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Photo Credits: Brandon PriestPost Views: 1,914
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Much like gamers themselves, instances of gaming addiction are often stigmatized.
While stories of deaths stemming from three-day gaming binges in internet cafes are hyped in media coverage, gaming addiction in the United States is more often characterized by someone sacrificing their work, school and social life in order to progress in the digital space.
Psychologists such as Douglas Gentile at Iowa State University have studied video game addiction for decades and asserts that our access to broadband internet and the spread of technology have only increased addiction numbers.
Gentile believes that the global gaming addiction rate falls somewhere between 4 and 10 percent of gamers.
Who is and isn’t addicted is often hard to determine, as researchers offer contrasting definitions of what constitutes addiction.
In an interview with CNN, Gentile says games become compelling because they satiate our basic human needs for autonomy, belonging and competence.
Games put you in control, they can offer a sense of community and most games have skill curves that allow players to feel successful while playing.
Recent additions to modern games include systems designed to keep the player engaged through unpredictable reward systems.
Games such as Destiny have been called out for their random number generator (RNG) loot systems that randomize the rewards dropped for players after completing a mission or objective.
Titles boasting millions of players such as Counter Strike: Global Offensive, Rocket League and Overwatch feature cosmetic items that are unlocked through a system that most closely resembles a slot machine.
In Call of Duty, items that bear a significant impact on gameplay are obtained through this same RNG system, giving an edge to players able to obtain higher-tier items.
Those unable to secure the best rewards are encouraged to keep playing or spend even more money on a micro-transaction system to gain an edge over others or secure coveted in-game items that hold little to no value outside of the digital game space.
Through these examples, one can assume that not only are modern games hooking players with feelings of empowerment and belonging, but the addition of systems that closely mirrors gambling has created a dual threat of addiction for gamers young and old.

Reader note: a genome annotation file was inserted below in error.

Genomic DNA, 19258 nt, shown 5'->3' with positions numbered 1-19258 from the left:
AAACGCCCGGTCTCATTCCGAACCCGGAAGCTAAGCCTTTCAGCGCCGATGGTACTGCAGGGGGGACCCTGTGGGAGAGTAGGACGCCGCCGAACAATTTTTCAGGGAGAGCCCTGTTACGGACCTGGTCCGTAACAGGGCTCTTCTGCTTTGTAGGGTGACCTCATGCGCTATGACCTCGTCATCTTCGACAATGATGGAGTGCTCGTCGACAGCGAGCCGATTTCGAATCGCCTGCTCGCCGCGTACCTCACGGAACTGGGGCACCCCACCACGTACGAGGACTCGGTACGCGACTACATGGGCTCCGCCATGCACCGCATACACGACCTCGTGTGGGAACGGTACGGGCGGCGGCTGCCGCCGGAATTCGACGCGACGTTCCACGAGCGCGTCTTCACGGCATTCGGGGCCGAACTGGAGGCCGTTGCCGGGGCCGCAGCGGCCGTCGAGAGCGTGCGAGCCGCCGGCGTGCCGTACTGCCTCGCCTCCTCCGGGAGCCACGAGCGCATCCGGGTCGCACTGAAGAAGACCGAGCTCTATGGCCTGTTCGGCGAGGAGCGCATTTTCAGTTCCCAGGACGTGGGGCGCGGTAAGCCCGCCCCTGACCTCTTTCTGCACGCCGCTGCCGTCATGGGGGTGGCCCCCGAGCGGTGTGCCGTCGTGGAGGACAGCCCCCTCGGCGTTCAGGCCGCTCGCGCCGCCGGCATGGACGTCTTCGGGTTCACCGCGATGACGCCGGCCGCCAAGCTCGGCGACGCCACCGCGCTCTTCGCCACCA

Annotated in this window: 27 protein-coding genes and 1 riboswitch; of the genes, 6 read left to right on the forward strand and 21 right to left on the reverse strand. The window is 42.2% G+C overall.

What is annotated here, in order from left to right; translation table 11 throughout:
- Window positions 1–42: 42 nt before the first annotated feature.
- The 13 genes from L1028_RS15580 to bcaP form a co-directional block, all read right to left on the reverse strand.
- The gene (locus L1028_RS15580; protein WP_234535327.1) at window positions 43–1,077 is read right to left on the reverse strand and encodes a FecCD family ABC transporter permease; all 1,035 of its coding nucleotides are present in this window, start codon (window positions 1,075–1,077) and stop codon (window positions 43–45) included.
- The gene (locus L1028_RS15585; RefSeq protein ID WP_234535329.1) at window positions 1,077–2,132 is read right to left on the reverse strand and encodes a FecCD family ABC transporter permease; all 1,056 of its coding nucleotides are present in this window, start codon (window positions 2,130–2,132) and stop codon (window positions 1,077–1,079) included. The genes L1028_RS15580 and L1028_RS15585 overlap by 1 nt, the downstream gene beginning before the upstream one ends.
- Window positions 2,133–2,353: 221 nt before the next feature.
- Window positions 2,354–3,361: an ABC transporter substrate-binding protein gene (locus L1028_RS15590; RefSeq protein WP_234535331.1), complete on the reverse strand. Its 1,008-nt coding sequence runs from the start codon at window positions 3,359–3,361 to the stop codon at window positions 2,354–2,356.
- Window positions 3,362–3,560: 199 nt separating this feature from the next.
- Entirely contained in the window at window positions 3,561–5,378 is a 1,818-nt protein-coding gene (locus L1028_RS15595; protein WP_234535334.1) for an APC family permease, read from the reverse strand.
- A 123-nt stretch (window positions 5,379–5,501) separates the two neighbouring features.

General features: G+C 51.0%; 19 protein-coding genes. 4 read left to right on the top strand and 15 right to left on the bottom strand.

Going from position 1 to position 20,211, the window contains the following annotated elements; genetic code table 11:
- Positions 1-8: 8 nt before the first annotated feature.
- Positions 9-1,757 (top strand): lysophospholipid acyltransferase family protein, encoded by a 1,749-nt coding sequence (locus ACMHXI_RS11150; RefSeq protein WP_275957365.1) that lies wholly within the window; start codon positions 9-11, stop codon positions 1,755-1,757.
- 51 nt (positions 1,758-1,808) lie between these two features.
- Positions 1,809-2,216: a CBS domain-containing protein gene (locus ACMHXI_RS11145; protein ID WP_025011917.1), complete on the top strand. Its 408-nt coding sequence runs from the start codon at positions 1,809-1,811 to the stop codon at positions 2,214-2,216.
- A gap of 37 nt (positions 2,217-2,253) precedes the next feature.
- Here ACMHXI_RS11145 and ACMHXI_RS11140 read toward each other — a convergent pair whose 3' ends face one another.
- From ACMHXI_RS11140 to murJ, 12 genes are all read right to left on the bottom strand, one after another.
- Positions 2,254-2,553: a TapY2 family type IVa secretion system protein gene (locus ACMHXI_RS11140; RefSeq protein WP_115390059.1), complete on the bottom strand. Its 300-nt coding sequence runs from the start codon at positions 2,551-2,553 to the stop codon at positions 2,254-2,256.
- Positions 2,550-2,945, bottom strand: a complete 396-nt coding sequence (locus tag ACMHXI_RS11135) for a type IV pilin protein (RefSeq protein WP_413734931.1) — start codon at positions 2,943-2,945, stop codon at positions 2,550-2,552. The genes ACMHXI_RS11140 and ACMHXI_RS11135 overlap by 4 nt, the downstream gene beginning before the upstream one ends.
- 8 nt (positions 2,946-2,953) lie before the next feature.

But statistics and insights from psychologists only go so far in explaining the real-world impact gaming addiction can have on an individual.
Speaking from personal experience, I can recall how detrimental my teenage gaming binges were when I would sometimes spend more than 24 hours at a time playing a single game.
I would ignore school work, reject spending time with family and not leave my house for days.
The concept of these marathon sessions weren’t taboo in my friends group.
We would boast about having more than 1,000 hours logged in a game.
It wasn’t uncommon for us to lose literal days of our lives to these online experiences.
I’ve met people well into college with close to 3,000 hours played in an online multiplayer game.
They commonly have the propensity to brush off criticism about their time invested with explanations like “It’s the only game I play,” and “I still get my work done”.
But life isn’t a game, and too much time spent in the digital world can be detrimental to your health, work and social life.
This is all coming from someone who runs his own gaming website, who hosts a gaming and tech talk show at his college and has poured months, if not years of his life into video games and the culture encompassing them.
I’ve seen how gaming can foster creativity, establish connections between generations and empower the physically disabled.
But I’ve also witnessed the impact being too deeply enveloped in a particular game can have on a person.
I’ve seen friends fail classes, fracture relationships and miss out on amazing opportunities, all because they couldn’t pull themselves away from the TV or computer screen.
Although gaming addiction has no fixed definition, its credibility as a real issue in the present day should be undisputed.
The complications gaming addiction creates may originate from time spent in a digital space, but the effects are tangibly existent in reality.
There’s no reset button for the real world.
RISE NEWS is a grassroots journalism news organization that is working to change the way young people become informed and engaged in the world. You can write for us.
Cover Photo Credit: COD Newsroom/ Flickr (CC By 2.0)Post Views: 788
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Mainstream American journalism as we know it died in the wee hours of Nov. 9, 2016.